THE BLOG
07/17/2013 11:45 am ET Updated Sep 16, 2013

Circling the Drain WIth Citizen Kane

Amusingly, the phrase "Citizen Kane of Video Games" has inspired a Tumblr blog. It draws quotes from articles hither and thither around the web about whether Game X might be the one, or whether the debate is irrelevant. Can games ever reach this lofty goal? Was Super Mario Brothers actually it? And so on. The "Citizen Kane of Video Games" is as old as games have been discussed, the very definition of a circular meme.

The meme comes from Welles' film being storied as a breakthrough which managed to define an art form on its own terms. Critics celebrate it as the one that really got what film could do. But in the games industry it's also associated with game makers who hold to narrativist thinking and believe that games are the future of storytelling. This is why the label often gets attached to games with highly cinematic overtones (The Last of Us, The Walking Dead, etc) or zines like Proteus. The ones that are trying to be anything but games.

Though various pretenders may have emerged, their claims rarely last because they're not really breaking through anything. Such games are more the equivalent of staged movies of the '10s, '20s and '30s, the ones that pretended to be theatre. They have an increasingly formalized way of doing what they do and have had for decades. They cover the same ground over and over, relying on the same ways of delivering their content. Arguably they have, much like opera, fallen into a series of fixed tropes that leave little room for exploration. Maybe the writing is great in places, but they feel as artificial as ever.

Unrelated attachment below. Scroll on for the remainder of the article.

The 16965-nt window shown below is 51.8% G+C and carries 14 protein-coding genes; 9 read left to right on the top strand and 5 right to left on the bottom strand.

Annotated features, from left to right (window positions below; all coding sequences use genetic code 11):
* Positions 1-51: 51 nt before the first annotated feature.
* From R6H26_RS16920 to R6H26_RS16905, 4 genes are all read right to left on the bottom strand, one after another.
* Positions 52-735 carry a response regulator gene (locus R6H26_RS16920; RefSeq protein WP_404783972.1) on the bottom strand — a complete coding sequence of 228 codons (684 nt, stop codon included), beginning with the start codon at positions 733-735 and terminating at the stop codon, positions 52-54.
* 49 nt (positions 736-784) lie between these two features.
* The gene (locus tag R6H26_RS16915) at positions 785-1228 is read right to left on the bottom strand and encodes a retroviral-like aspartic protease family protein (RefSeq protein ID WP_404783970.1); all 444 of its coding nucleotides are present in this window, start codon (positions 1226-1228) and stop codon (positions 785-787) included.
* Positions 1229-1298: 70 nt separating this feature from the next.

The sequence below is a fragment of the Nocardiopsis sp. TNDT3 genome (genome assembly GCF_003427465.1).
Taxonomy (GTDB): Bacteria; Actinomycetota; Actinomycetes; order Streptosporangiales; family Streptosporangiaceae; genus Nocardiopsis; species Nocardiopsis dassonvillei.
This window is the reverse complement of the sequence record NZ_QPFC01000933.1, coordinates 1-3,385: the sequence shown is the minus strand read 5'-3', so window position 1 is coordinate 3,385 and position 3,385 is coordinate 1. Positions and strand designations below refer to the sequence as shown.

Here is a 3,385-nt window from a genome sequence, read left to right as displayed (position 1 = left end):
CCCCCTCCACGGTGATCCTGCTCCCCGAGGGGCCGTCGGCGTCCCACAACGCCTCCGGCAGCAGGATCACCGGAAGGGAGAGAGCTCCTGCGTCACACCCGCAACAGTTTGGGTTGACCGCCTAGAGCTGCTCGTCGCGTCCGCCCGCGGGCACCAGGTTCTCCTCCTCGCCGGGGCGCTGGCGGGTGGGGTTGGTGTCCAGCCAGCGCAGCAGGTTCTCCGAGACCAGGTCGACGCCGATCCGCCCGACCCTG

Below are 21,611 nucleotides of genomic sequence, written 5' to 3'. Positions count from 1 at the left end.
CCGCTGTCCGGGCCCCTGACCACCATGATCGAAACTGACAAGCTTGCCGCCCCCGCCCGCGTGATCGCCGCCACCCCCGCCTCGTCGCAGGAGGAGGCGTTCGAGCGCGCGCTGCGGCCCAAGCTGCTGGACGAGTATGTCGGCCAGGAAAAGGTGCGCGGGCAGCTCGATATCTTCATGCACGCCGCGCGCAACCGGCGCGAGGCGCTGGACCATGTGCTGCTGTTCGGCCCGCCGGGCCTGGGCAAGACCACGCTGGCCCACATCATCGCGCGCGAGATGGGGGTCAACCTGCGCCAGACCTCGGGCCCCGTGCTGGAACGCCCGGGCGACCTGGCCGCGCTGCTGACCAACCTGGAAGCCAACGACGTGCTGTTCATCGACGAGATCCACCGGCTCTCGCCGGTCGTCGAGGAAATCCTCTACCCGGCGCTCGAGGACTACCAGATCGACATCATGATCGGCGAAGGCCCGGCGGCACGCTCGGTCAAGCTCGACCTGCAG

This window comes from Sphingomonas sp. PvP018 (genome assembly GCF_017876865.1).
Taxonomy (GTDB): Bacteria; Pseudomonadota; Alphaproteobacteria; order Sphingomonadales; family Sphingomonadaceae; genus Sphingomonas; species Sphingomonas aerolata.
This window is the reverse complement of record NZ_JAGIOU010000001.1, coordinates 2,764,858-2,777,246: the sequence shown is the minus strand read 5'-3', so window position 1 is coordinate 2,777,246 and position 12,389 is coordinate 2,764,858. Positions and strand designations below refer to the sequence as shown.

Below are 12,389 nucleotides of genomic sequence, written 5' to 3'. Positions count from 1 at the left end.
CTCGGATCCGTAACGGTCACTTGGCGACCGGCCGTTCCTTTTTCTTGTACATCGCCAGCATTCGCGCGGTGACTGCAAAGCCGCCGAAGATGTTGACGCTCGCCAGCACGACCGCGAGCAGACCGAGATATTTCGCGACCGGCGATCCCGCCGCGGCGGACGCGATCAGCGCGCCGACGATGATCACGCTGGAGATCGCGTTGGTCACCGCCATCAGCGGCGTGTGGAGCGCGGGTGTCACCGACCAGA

While The Last of Us is superb, it's not transformative. Its mechanics have clear links to other games, as do its narrative tropes. Evolution not revolution perhaps. Innovation not invention. Masterwork not founderwork. Portentous and self-serious it may be, yet the mechanical component and the fun of overcoming challenge remain the primary driver. In many ways it's every bit the sneak-and-stab game of a Metal Gear Solid or a Splinter Cell. There is an archness, a tension born of wanting to be like another art and essentially graft a game in.

Focusing on the meld between urgency, fiction and machine is what games do better than any other art form. There are many examples of games that do this and are not tacitly embarrassed about being fun. The tragedy is how many commentators of the form seem to want it to be anything but, and so perpetually circle the drain of Citizen Kane.